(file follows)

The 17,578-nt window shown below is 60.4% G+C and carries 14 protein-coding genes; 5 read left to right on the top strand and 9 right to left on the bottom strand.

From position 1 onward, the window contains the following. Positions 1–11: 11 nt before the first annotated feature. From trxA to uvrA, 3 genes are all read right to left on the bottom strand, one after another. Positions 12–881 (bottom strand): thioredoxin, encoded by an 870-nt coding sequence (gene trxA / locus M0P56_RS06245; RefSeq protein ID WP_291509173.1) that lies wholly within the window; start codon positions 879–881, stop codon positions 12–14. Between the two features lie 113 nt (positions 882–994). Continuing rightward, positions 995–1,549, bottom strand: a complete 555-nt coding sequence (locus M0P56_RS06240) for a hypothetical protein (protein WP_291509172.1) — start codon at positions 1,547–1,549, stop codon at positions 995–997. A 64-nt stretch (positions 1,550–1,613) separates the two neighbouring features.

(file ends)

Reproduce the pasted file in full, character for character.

The 17,578-nt window shown below is 60.4% G+C and carries 14 protein-coding genes; 5 read left to right on the top strand and 9 right to left on the bottom strand.

From position 1 onward, the window contains the following. Positions 1–11: 11 nt before the first annotated feature. From trxA to uvrA, 3 genes are all read right to left on the bottom strand, one after another. Positions 12–881 (bottom strand): thioredoxin, encoded by an 870-nt coding sequence (gene trxA / locus M0P56_RS06245; RefSeq protein ID WP_291509173.1) that lies wholly within the window; start codon positions 879–881, stop codon positions 12–14. Between the two features lie 113 nt (positions 882–994). Continuing rightward, positions 995–1,549, bottom strand: a complete 555-nt coding sequence (locus M0P56_RS06240) for a hypothetical protein (protein WP_291509172.1) — start codon at positions 1,547–1,549, stop codon at positions 995–997. A 64-nt stretch (positions 1,550–1,613) separates the two neighbouring features.